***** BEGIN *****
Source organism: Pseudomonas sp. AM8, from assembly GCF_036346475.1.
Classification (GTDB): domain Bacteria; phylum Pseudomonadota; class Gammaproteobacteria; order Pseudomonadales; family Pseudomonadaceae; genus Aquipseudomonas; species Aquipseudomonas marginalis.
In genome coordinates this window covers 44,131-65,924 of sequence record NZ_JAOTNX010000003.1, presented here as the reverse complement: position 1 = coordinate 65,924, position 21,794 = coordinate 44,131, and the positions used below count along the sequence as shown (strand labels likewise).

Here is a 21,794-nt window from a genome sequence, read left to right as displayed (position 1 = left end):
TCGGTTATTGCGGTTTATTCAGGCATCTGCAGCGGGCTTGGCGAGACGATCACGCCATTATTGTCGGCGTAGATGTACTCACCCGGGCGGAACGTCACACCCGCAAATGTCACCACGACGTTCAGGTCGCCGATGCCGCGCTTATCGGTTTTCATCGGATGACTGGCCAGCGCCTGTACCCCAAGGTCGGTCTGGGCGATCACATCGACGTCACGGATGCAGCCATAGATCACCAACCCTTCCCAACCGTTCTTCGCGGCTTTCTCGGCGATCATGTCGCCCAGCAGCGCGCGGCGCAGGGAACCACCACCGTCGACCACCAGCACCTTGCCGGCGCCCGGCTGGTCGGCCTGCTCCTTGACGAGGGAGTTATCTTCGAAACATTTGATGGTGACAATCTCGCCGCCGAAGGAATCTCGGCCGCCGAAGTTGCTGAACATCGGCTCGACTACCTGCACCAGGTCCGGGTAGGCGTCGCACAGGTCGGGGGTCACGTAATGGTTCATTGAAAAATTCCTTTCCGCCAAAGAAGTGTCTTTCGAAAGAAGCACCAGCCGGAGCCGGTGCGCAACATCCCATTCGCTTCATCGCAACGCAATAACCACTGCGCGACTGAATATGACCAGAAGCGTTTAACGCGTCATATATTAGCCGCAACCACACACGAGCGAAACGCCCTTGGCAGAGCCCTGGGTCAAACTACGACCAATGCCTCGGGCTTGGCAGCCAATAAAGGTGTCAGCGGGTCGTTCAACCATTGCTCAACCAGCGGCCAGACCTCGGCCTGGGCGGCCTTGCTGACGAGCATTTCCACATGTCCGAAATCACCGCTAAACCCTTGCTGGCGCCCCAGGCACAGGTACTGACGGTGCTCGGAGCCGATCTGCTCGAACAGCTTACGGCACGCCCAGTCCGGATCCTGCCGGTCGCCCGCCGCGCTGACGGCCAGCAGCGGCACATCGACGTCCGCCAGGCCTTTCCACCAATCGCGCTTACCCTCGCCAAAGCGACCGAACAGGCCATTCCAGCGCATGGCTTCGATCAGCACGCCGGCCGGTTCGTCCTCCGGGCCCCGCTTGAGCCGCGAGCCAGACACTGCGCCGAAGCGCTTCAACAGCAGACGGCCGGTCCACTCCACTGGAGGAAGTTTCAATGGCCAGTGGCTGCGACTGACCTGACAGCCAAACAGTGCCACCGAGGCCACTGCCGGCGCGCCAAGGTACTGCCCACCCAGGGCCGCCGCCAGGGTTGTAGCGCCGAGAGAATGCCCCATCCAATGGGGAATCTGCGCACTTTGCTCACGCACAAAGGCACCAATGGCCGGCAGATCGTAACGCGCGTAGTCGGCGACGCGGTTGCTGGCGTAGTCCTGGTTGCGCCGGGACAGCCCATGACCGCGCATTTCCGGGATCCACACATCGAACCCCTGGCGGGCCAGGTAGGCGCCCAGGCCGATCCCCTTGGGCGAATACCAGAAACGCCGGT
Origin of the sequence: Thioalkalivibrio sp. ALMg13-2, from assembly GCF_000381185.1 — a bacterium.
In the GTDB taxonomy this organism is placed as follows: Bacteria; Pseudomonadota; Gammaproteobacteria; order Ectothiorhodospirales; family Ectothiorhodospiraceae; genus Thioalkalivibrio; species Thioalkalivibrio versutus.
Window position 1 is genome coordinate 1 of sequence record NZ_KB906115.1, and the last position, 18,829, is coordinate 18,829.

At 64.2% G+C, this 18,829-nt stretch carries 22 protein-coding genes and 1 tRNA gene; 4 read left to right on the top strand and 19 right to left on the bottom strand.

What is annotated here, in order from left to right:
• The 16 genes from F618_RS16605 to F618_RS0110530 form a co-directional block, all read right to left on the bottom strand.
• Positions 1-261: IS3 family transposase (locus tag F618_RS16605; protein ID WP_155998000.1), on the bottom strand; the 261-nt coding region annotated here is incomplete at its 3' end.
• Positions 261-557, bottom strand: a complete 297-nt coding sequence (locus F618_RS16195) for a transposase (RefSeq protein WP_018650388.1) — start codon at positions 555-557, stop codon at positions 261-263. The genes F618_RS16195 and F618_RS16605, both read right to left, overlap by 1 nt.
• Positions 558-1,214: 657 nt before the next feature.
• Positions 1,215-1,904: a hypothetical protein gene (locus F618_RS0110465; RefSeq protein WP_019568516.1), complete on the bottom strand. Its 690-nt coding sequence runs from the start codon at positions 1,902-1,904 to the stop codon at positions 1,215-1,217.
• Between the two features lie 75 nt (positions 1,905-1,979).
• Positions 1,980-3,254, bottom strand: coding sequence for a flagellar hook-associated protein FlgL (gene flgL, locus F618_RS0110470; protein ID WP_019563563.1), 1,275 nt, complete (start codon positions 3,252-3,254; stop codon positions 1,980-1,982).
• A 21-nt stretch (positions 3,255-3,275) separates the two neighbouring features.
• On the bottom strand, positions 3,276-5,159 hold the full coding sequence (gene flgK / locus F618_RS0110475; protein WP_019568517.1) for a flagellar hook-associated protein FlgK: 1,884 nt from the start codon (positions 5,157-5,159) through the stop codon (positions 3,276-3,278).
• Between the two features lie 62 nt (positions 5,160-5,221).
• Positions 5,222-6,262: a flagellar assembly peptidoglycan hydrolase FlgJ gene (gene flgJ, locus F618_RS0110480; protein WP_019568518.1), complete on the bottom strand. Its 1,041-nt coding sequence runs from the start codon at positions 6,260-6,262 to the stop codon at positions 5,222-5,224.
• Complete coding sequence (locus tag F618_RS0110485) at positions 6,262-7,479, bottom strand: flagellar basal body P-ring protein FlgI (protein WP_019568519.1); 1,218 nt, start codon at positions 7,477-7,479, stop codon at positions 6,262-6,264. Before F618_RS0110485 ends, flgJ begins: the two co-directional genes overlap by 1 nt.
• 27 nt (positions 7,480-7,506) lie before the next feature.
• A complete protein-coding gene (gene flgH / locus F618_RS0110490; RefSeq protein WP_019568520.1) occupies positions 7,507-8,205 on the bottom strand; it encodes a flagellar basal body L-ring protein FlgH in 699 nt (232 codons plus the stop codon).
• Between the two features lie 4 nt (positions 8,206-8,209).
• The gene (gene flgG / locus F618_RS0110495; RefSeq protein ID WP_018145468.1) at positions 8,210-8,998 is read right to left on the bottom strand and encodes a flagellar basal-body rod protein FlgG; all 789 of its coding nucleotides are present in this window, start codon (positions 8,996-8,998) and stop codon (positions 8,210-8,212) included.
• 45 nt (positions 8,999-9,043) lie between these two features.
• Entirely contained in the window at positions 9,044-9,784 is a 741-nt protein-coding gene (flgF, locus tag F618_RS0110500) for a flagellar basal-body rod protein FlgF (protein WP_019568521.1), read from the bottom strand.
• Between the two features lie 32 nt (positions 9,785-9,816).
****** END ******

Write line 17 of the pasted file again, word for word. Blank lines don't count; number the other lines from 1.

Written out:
• Positions 1,980-3,254, bottom strand: coding sequence for a flagellar hook-associated protein FlgL (gene flgL, locus F618_RS0110470; protein ID WP_019563563.1), 1,275 nt, complete (start codon positions 3,252-3,254; stop codon positions 1,980-1,982).